All of these fan posts in aggregate add up (and you can use our tools to do this automatically for you!) but it's the posts from the leagues' and teams' official channels that really add up.

This post by the MLB carried over $25k in earned media value for Budweiser



And the Mets themselves generated over $75k in earned media value for Budweiser as well in October alone:



Conclusions


So, the moral of the story here is twofold:

1) Sign buying can generate material earned media value for your brand, especially if you happen to pick stadia of teams which get to the playoffs! and

2) Buy signs where people are going to take lots of pictures - iconic marquees or places in the stadium where people are going to direct their cameras.

Of course, you yourself can study trends like this using Blinkfire Analytics.  Contact us to find out how.

Tuesday, November 10, 2015

Cristiano, Messi and the accidental endorsement



Last week we wrote about the Barcelona Effect and used as a example a photograph posted by the Catalan team that had given very valuable exposure to Avia Energías, SD Eibar's main sponsor. This can also happen with the social channels of important players and sometimes they accidentally endorse brands that are not sponsoring them.

For instance, Cristiano Ronaldo has been one of the top Nike athletes for years, but he plays for Real Madrid, a team sponsored by Adidas. In fact, the best-selling Real Madrid shirts are those bearing the name of Cristiano. That means that he's generating income for Adidas while sponsored by their direct competitor.

It's relatively common for the Portuguese striker to share images on his social channels where he gets valuable exposure for Adidas. This image shared on Instagram by Cristiano on October 12th has earned over one million Likes and more than 8,000 comments. Adidas would have needed to pay about 489,000 euros to buy that kind of social visibility!


Something extremely similar happens with Leo Messi. He's sponsored by Adidas, but plays for FC Barcelona, sponsored by Nike. Once again, Messi's social channels are full of visual impacts for Nike, as in this photograph posted on Facebook that has been shared 9,700 times and has received over 8,000 comments and over 600,000 Likes.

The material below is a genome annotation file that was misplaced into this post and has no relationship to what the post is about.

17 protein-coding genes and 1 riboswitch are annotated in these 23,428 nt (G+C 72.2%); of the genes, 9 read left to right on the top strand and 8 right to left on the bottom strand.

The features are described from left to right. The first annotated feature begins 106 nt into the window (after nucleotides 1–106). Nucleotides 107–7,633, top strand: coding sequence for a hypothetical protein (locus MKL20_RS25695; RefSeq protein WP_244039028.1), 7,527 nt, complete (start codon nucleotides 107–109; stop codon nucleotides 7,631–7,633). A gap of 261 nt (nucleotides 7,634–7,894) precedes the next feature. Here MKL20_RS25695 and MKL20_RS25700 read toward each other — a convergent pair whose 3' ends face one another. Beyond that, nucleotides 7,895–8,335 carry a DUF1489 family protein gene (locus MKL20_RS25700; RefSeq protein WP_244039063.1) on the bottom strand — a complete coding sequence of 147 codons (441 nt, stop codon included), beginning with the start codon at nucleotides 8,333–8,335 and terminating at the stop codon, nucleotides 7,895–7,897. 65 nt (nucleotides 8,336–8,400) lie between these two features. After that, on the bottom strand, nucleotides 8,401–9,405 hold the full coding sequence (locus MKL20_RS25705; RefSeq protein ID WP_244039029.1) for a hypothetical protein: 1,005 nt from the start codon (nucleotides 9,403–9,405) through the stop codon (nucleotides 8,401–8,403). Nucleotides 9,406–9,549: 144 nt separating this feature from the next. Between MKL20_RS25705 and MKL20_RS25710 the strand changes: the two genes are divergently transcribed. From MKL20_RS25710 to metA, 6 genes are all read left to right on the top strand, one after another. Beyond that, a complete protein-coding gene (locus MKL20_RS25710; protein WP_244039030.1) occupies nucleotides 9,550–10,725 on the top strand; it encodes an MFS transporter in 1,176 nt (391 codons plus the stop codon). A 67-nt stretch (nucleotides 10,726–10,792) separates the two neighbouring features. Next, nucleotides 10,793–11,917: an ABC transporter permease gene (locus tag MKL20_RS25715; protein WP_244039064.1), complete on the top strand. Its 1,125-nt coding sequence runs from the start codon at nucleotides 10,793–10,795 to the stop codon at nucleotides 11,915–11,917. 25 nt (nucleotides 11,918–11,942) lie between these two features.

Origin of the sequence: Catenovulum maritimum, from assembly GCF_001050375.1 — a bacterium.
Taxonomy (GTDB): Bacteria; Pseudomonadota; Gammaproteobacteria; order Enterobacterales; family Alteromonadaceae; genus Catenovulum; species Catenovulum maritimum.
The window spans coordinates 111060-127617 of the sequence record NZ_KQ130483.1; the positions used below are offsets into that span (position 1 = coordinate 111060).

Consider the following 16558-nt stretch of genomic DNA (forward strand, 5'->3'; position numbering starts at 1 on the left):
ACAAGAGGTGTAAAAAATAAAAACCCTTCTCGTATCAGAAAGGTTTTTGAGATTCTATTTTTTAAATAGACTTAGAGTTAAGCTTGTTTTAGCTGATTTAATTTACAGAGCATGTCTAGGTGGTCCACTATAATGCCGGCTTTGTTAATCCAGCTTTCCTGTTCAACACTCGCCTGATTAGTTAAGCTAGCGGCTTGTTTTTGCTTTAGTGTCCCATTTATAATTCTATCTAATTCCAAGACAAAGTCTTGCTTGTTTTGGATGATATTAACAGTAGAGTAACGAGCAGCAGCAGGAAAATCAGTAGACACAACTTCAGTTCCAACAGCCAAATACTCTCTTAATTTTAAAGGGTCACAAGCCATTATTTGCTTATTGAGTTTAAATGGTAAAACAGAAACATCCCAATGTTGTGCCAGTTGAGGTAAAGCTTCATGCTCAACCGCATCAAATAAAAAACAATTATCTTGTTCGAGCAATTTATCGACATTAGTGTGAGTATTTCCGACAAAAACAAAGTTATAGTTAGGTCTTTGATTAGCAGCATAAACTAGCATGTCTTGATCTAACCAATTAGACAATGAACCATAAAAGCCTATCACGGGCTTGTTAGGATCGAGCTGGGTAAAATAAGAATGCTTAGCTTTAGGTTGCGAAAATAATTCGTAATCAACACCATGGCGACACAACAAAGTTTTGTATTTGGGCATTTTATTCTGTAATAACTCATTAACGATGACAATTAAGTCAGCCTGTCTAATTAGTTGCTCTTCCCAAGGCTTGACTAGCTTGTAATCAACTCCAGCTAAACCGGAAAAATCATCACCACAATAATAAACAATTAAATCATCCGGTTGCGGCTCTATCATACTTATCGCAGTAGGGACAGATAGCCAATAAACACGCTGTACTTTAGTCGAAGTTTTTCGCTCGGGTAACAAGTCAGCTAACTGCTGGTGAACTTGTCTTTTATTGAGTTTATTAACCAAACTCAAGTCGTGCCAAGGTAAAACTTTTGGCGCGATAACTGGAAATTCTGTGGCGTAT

Of course, neither of them mentions the rival brand or use their official hashtags, but they can't avoid sharing the logo they wear daily when training or playing. Our brand detection technology spots said logos in both images and videos and calculates the value of that exposure. The alternative to our service is reviewing hundreds of social posts one by one, which is slow, expensive and remarkably inefficient.

Friday, November 6, 2015

Content Search is now available!

You know we love announcing new features, especially when they are as useful as the one we are unveiling today: our new Content Search feature. This used to be an internal tool for our engineering corps, but we realized that it could be extremely useful for our customers to find branded content, especially visual content in images and video - so after showing it to many of you, we've made a few tweaks here and there, and made it generally available under the "Explore Blinkfire" link on your sidebar.




You can find the new search feature here. By default you will just get a bar where you can search for athletes, brands, leagues... and combinations of all those elements. For instance, if we search for "Messi Adidas" we will get results where both Leo Messi and Adidas have had any interaction through mentions, hashtags, visual mentions, geolocation and text mentions. If you are not logged in you will only get the first 10 results (hint, hint - so if you aren't logged in, log in!).



If you have acquired a Blinkfire license you will be able to use the "Advanced Search" link to get many additional search and filtering options. That means you can search for keywords and also filter the results by content type (if it includes images, videos or just text), by author type (posts from players, brands, teams, media companies or leagues) or even by sports.